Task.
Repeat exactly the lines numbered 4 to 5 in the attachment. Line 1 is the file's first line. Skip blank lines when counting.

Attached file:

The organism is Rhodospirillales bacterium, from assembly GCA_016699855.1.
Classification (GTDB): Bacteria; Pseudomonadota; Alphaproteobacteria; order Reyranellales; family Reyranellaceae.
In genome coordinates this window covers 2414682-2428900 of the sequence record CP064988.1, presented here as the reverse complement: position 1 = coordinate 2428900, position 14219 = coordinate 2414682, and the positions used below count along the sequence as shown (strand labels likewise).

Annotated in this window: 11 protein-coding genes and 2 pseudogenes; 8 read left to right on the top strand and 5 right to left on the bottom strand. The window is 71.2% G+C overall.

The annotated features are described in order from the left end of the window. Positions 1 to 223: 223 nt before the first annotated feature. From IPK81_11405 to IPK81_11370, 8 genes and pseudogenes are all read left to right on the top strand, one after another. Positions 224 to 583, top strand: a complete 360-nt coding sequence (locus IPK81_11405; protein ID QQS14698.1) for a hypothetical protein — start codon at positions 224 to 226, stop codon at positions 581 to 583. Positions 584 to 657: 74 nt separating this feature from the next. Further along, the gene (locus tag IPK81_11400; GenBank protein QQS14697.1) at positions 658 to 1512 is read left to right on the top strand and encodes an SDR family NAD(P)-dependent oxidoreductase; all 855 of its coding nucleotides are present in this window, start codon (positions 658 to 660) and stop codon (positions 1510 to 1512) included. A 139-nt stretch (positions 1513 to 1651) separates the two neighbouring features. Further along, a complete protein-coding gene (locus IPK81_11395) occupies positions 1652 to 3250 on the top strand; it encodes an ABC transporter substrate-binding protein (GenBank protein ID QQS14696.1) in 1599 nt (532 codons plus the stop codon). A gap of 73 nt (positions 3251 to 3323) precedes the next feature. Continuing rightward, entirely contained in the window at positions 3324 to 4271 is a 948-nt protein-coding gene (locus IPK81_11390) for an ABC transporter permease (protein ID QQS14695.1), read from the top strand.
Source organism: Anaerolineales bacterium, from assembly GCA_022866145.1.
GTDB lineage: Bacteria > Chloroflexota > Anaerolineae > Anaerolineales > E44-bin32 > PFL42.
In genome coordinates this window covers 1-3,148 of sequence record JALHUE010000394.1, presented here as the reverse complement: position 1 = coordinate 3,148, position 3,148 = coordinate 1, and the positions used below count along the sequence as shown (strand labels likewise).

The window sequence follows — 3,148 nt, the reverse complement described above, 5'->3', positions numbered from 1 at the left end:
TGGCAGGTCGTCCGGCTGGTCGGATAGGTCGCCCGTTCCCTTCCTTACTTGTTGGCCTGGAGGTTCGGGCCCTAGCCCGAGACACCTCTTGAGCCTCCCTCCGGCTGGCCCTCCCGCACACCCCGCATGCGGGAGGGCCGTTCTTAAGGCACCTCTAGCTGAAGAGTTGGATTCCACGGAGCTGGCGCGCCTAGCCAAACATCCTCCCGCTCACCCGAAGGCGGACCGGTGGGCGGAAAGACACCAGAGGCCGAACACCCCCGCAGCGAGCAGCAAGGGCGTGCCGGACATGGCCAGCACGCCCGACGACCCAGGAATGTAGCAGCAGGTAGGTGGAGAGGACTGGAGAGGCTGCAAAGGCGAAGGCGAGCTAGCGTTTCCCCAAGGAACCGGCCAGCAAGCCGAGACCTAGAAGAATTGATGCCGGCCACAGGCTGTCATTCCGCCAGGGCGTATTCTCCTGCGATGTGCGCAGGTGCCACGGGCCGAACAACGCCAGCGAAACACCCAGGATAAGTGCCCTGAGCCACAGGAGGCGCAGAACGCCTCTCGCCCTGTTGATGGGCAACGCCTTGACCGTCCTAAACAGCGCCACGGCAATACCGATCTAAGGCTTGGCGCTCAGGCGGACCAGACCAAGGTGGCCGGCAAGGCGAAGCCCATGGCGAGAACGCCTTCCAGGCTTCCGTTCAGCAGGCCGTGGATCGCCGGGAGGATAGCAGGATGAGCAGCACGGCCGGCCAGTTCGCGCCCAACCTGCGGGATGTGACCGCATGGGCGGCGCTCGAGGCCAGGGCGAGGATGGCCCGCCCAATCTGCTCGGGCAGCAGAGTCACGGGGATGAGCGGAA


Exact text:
Annotated in this window: 11 protein-coding genes and 2 pseudogenes; 8 read left to right on the top strand and 5 right to left on the bottom strand. The window is 71.2% G+C overall.

The annotated features are described in order from the left end of the window. Positions 1 to 223: 223 nt before the first annotated feature. From IPK81_11405 to IPK81_11370, 8 genes and pseudogenes are all read left to right on the top strand, one after another. Positions 224 to 583, top strand: a complete 360-nt coding sequence (locus IPK81_11405; protein ID QQS14698.1) for a hypothetical protein — start codon at positions 224 to 226, stop codon at positions 581 to 583. Positions 584 to 657: 74 nt separating this feature from the next. Further along, the gene (locus tag IPK81_11400; GenBank protein QQS14697.1) at positions 658 to 1512 is read left to right on the top strand and encodes an SDR family NAD(P)-dependent oxidoreductase; all 855 of its coding nucleotides are present in this window, start codon (positions 658 to 660) and stop codon (positions 1510 to 1512) included. A 139-nt stretch (positions 1513 to 1651) separates the two neighbouring features. Further along, a complete protein-coding gene (locus IPK81_11395) occupies positions 1652 to 3250 on the top strand; it encodes an ABC transporter substrate-binding protein (GenBank protein ID QQS14696.1) in 1599 nt (532 codons plus the stop codon). A gap of 73 nt (positions 3251 to 3323) precedes the next feature. Continuing rightward, entirely contained in the window at positions 3324 to 4271 is a 948-nt protein-coding gene (locus IPK81_11390) for an ABC transporter permease (protein ID QQS14695.1), read from the top strand.